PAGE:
Earlier this month, Sky launched a new app specifically aimed at kids aged 3 to 9, cleverly named the Sky Kids App. Free to Sky customers, it offers a fun and safe way for pre-schoolers to nine year olds to enjoy a huge host of programming, not just from the Sky Media family. For example, as well as Nick Jr.’s Paw Patrol, it will also bring in content from Turner and BBC with programmes such as Boomerang’s Scooby Doo, Cartoon Network’s Adventure Time and CBeebies’ Octonauts.
Sky will also be commissioning its own exclusive and original kids content for the app which won’t be available on linear TV. Currently one of the stars in their line-up, in partnership with Oscar-winning Aardman Animation, is childhood favourite of yesteryear, Morph, which will be homed on the app.
In addition to programmes, the app will also feature engaging content such as games, interactive play ideas and will be a totally secure environment with the opportunity for parents and children to create age appropriate profiles and a sleep mode that will allow parents to easily limit the amount of device time kids have.
All Response Media Viewpoint
The app could be seen as a revelation for parents of young children as they are guaranteed a safe and controlled environment for their youngsters to watch and interact with content that they know is age appropriate. However, for advertisers this poses several questions. For example, will this move drive incremental usage outside of linear TV or viewing directly to the app only? And could prices be affected by this change?
There are some important considerations in answering these questions:
- Demand for children’s stations remains strong with around 12 channels dedicated solely to kids’ airtime and over 15 children’s brands such as Mattel, Hasbro and Lego all active (these include at least 3-4 different product lines in any given month).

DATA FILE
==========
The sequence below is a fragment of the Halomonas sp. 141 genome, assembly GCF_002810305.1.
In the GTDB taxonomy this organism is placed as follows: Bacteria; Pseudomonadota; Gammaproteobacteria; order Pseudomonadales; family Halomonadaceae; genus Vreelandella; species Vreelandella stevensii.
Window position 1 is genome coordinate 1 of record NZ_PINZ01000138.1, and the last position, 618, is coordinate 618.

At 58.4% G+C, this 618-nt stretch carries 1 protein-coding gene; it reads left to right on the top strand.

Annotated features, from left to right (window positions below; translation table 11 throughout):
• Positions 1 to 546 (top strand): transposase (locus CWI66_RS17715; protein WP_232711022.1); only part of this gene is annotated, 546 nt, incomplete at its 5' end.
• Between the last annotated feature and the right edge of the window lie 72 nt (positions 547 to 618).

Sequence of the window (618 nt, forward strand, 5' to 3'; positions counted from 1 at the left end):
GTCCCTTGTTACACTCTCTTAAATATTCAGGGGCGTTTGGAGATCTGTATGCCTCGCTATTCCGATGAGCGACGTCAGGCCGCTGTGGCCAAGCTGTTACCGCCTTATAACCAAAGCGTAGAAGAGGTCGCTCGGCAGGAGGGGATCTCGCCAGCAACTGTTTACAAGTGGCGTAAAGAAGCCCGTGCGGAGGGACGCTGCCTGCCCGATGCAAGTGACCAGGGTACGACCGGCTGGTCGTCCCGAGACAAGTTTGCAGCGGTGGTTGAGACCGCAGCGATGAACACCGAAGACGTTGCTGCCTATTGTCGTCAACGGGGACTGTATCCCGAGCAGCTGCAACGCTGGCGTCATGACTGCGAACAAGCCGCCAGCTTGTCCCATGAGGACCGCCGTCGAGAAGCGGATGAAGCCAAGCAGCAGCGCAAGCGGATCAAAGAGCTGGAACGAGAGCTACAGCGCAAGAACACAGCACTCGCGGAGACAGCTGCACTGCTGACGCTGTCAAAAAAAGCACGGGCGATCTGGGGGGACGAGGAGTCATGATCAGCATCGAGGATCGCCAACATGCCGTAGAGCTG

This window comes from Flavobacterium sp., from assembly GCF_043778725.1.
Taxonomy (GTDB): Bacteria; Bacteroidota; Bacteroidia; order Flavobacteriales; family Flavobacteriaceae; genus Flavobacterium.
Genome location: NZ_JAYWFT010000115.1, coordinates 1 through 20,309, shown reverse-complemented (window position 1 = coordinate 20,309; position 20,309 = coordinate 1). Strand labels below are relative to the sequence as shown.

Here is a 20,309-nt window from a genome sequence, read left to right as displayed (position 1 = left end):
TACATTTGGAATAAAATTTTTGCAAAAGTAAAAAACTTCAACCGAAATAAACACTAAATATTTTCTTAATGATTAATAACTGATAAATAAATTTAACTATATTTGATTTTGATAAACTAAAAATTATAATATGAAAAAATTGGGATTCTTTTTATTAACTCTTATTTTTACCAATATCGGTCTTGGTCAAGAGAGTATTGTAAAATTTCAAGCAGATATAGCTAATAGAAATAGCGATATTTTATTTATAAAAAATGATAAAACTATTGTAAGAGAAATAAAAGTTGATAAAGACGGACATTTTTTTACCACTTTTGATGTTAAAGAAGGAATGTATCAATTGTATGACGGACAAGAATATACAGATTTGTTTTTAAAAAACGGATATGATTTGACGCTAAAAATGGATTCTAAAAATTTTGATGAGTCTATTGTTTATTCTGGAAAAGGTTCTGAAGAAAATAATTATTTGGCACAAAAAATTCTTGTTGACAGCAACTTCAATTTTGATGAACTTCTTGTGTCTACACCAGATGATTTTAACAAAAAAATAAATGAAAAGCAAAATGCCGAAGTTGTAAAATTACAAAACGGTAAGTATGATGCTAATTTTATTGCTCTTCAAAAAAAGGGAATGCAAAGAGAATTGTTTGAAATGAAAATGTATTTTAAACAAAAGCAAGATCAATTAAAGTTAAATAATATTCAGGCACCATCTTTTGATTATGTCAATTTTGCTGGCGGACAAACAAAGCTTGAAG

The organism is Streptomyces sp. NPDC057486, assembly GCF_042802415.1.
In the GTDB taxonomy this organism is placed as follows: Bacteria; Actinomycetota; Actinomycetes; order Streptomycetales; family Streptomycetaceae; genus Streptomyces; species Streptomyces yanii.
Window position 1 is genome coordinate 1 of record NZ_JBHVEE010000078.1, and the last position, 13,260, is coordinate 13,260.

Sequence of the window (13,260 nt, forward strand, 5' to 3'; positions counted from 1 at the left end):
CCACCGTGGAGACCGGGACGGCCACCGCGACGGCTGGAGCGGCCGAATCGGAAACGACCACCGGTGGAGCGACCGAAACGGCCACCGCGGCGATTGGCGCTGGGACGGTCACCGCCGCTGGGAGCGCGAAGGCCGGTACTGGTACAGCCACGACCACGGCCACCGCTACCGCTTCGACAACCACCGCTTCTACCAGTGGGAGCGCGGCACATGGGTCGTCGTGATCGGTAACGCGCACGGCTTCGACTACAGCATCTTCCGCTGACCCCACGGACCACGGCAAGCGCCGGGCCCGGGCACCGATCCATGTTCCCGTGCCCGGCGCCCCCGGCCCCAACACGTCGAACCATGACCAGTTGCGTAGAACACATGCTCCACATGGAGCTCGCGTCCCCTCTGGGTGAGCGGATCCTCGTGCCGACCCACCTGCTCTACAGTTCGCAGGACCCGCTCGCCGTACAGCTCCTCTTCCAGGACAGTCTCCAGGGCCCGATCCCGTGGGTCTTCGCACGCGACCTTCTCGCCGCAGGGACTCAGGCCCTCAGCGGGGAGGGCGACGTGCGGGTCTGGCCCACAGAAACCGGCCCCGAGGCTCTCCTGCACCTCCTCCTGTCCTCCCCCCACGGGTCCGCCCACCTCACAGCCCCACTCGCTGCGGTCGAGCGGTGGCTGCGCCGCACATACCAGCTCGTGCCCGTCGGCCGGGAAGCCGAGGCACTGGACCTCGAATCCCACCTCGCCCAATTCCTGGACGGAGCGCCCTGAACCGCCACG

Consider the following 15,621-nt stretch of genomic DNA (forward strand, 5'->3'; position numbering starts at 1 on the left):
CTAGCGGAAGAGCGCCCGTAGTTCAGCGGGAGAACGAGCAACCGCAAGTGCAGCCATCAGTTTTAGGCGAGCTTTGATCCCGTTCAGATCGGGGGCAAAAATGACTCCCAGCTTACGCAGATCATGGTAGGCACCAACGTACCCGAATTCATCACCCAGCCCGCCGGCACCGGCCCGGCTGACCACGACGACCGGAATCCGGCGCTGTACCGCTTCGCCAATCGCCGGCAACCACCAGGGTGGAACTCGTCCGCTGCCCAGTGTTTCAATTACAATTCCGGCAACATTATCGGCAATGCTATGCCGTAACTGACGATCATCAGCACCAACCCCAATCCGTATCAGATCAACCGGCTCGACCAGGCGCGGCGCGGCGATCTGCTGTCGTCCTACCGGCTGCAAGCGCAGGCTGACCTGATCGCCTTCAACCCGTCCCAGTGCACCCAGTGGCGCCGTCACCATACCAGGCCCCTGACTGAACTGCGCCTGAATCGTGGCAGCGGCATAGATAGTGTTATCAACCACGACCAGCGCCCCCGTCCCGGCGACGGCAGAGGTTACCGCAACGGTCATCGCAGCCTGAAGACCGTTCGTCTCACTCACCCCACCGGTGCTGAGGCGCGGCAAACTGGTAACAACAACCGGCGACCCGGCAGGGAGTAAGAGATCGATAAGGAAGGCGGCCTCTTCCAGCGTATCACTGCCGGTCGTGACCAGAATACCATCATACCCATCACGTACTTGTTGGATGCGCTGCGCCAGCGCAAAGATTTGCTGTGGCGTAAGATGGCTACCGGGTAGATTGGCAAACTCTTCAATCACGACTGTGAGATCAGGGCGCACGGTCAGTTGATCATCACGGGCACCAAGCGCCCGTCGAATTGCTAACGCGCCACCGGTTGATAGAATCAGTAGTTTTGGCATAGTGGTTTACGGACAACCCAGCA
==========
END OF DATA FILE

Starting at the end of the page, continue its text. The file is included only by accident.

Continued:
- For those outside of kids’ products/services, we know that this select group of channels offers a unique opportunity within linear TV to reach a secondary audience; which, despite the programming actually tends to be more responsive to things like travel brands, lifestyle products and even home shopping or financial services.
- Most importantly, currently the Sky Kids App has no commercial offering. So once viewers move away from their TVs to the app, impacts could drop. Whilst generally we have seen that duel screening has been on the up in the market, for our younger audiences this is not the case, with very little distinction seen between TV time and tablet/phone time for parents – which is continuing to put pressure on the linear TV offering.
For kids’ products/services advertisers, there is hope that the app will become commercial at a later stage, which would give those advertisers an extra layer of opportunity to add to the already wide Sky offering; Sky linear, Sky Go, Sky Anytime and Sky AdSmart to name a few. However, other advertisers may find that inside the linear space there is a possible ceiling of available inventory on these stations, which historically delivered both cost effective reach via the secondary audiences, and the right environment for response. That said, similar to the kids’ advertisers, this may open up opportunities for additional targeting opportunities outside of the TV set if the price is right!
Finally, the idea that the app is not yet commercial begs the question…why? Potentially there is a view from Sky to look at alternatives to just paid advertising, and increase retention. These types of added extras make these bundles that Sky customers pay extra for on a monthly basis (c.£12 p/month vs. original package) even more valuable and sticky, thus minimising the desire to switch packages or providers.
The Sky Kids App is the latest addition to the Over The Top (OTT) content providers whereby viewers can consume their desired media outside of linear TV over the internet – such as Netflix, Hulu and Amazon Prime. Whilst the app offers a great viewer experience with no paid-for advertising and right-fit content of the younger audiences, it does give advertisers another challenge in bridging the gap in accurate audience measurement outside of traditional linear media.